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"Fast, cheap, and good, pick two.  If you want all three, we can't help you.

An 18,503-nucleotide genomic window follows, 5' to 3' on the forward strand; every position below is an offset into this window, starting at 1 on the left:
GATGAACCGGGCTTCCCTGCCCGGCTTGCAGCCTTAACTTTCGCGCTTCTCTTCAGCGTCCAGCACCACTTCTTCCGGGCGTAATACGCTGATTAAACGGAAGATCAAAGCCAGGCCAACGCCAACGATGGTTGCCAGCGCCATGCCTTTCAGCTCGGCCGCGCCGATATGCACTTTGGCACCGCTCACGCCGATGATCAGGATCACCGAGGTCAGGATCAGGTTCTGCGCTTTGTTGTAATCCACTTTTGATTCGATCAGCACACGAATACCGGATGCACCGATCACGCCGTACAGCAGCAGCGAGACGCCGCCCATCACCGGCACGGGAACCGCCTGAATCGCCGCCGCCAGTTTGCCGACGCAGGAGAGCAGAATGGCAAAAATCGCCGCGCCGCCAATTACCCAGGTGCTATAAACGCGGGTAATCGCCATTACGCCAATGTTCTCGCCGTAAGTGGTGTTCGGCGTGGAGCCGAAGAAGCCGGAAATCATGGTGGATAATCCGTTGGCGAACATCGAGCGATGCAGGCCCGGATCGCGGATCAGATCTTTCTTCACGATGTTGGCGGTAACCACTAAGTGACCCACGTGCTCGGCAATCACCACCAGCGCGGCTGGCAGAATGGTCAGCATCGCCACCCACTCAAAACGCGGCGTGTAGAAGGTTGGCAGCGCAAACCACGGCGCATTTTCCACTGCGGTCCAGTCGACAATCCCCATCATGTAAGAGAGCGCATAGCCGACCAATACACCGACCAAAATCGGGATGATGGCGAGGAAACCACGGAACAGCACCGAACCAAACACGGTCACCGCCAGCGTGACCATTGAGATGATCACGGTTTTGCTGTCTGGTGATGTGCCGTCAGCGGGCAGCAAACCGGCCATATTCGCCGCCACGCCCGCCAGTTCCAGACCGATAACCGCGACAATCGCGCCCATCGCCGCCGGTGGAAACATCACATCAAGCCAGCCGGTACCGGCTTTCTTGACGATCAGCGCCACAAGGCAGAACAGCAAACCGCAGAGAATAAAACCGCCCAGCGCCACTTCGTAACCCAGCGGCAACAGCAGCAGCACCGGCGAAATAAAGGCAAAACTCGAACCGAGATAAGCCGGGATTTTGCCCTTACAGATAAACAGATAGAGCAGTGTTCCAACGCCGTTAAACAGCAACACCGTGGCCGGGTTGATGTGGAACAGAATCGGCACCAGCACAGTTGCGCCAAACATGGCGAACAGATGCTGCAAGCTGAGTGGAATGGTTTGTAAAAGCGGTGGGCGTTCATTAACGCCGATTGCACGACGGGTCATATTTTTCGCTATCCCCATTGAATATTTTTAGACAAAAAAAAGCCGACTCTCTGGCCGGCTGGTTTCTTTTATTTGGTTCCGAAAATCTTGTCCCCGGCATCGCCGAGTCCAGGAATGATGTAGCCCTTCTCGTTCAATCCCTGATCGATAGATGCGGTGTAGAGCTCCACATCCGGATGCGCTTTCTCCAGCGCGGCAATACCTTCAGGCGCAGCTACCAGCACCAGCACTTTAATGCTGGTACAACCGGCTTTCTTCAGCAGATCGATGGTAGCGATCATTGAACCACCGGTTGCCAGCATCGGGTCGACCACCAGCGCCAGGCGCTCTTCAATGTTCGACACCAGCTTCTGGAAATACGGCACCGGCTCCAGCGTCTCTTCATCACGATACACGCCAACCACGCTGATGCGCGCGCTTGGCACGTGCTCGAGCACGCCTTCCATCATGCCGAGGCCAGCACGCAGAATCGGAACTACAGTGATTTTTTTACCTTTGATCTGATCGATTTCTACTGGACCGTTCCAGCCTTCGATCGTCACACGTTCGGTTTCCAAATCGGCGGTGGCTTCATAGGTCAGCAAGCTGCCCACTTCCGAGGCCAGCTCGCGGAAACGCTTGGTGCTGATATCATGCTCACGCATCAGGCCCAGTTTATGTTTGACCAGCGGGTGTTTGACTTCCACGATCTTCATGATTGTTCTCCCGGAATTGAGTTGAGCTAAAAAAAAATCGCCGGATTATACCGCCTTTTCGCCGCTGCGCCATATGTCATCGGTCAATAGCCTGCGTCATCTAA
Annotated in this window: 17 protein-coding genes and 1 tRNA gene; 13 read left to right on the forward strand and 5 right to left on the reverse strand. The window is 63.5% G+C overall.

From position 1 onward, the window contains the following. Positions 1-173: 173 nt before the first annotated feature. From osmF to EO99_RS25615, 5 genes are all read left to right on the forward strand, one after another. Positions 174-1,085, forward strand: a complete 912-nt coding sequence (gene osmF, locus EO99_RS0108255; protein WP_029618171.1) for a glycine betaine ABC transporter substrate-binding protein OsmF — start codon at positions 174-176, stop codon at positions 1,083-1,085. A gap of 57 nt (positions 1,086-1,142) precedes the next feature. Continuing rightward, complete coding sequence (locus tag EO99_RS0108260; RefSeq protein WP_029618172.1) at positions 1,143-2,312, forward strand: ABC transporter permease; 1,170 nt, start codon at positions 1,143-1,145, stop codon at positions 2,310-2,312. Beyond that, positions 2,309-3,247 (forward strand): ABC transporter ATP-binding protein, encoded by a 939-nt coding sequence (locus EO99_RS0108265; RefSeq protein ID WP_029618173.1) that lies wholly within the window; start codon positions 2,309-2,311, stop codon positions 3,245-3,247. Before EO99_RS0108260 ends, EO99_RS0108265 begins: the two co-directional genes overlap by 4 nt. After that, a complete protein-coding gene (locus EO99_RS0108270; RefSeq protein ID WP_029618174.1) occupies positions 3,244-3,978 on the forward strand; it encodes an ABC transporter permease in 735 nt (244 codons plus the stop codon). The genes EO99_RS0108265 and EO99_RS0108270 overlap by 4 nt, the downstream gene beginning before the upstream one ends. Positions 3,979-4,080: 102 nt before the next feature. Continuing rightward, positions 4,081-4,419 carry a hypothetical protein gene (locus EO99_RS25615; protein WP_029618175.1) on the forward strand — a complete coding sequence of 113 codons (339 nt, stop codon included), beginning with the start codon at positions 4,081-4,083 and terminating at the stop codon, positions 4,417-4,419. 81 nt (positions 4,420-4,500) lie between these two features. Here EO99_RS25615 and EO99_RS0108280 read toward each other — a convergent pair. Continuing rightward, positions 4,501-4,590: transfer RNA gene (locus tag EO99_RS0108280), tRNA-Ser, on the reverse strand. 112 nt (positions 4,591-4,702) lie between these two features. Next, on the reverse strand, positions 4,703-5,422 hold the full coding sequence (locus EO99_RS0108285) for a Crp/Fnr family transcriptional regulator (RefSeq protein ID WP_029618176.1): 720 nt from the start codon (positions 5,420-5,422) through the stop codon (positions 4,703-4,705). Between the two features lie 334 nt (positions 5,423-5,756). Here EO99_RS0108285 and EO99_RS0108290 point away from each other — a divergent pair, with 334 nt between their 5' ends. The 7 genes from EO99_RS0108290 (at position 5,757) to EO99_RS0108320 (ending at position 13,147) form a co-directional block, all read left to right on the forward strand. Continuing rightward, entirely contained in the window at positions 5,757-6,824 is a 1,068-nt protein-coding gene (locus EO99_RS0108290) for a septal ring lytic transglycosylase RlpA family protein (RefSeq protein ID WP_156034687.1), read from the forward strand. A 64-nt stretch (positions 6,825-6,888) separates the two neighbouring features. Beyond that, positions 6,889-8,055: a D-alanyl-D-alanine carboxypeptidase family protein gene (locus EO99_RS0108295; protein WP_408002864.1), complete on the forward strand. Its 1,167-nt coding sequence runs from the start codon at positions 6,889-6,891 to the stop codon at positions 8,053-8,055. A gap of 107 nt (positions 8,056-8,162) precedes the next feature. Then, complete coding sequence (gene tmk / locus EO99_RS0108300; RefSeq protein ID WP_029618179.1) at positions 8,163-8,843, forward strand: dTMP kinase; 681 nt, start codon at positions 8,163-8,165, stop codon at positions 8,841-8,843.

We hear it all the time.  "My buddy bought a mint one of those at a yard sale for five bucks."  To that we say good for him, see what he will sell it to you for, or better yet, what he will sell it to us for.  When people ask us why it costs so much there are a hundred reasons.  First, we had to pay to go looking for the parts, passing on 98% of them because they were not of sufficient quality.  This is why you do not see every part you need available all the time.  Then we had to invest the labor, materials, time, and specialist services in repairing, refinishing, restoring, replacing, reassembling, and recalibrating the parts.  Along the way others were finding and dumping new troves of old dealer stock on the market, or creating reproduction parts of various qualities that would either temporarily or permanently depress the market price below our costs.  In addition, parts break while they are being restored, necessitating the purchase of assemblies or whole cars in some cases to obtain a hard to find, suddenly discontinued, or commonly worn part in good condition.  Sometimes we create the tooling and make an item we cannot find with acceptable quality.  Because the minimum cost of initial engineering, tooling, and minimum batch sizes is so high, it can take years to sell enough just break even.  This does not include the cost to insure or store the parts, the tools required to reconstruct them, or the resources to advertise them, answer questions about them, package and ship them.   Finally, there is the matter of timing.  We typically have to buy parts we do not need at the moment, but they are of high quality and the seller wants a timely transaction.   In such cases, we have to tie up our resources in inventory, so it will be conveniently ready when you are and you can keep your project on schedule.  We have been involved in restorations that took 15 years, and had suppliers take our order and then start looking for a part they could supply profitably.  We have been doing this for over 35 years and frankly the supply of good used original parts is dwindling faster than the aftermarket is willing to make concours quality replacements.  We suspect it is because they have done the economics and it either isn't profitable or they would rather explore how much they can disappoint their customers and still get paid.  The most expensive part of your restoration is still the part you buy and don't put on your car.

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